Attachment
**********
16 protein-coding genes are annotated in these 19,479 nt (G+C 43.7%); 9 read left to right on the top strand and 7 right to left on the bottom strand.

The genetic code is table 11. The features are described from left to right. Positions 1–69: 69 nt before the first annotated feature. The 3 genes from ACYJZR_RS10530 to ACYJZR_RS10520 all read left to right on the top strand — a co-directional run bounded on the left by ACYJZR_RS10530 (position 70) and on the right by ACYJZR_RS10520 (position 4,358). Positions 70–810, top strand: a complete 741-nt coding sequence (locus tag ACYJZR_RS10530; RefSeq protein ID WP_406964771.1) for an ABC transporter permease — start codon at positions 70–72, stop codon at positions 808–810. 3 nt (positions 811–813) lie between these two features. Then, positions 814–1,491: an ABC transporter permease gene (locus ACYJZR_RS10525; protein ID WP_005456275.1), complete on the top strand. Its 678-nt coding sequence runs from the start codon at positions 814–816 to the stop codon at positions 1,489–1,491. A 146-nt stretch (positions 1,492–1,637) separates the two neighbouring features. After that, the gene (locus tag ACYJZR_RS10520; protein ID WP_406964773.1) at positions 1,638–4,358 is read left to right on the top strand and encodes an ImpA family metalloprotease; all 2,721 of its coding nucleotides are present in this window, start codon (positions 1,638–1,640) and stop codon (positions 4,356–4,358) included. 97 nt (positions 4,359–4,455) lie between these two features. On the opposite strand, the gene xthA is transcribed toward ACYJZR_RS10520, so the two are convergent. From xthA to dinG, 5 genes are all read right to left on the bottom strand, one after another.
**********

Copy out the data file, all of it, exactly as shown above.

16 protein-coding genes are annotated in these 19,479 nt (G+C 43.7%); 9 read left to right on the top strand and 7 right to left on the bottom strand.

The genetic code is table 11. The features are described from left to right. Positions 1–69: 69 nt before the first annotated feature. The 3 genes from ACYJZR_RS10530 to ACYJZR_RS10520 all read left to right on the top strand — a co-directional run bounded on the left by ACYJZR_RS10530 (position 70) and on the right by ACYJZR_RS10520 (position 4,358). Positions 70–810, top strand: a complete 741-nt coding sequence (locus tag ACYJZR_RS10530; RefSeq protein ID WP_406964771.1) for an ABC transporter permease — start codon at positions 70–72, stop codon at positions 808–810. 3 nt (positions 811–813) lie between these two features. Then, positions 814–1,491: an ABC transporter permease gene (locus ACYJZR_RS10525; protein ID WP_005456275.1), complete on the top strand. Its 678-nt coding sequence runs from the start codon at positions 814–816 to the stop codon at positions 1,489–1,491. A 146-nt stretch (positions 1,492–1,637) separates the two neighbouring features. After that, the gene (locus tag ACYJZR_RS10520; protein ID WP_406964773.1) at positions 1,638–4,358 is read left to right on the top strand and encodes an ImpA family metalloprotease; all 2,721 of its coding nucleotides are present in this window, start codon (positions 1,638–1,640) and stop codon (positions 4,356–4,358) included. 97 nt (positions 4,359–4,455) lie between these two features. On the opposite strand, the gene xthA is transcribed toward ACYJZR_RS10520, so the two are convergent. From xthA to dinG, 5 genes are all read right to left on the bottom strand, one after another.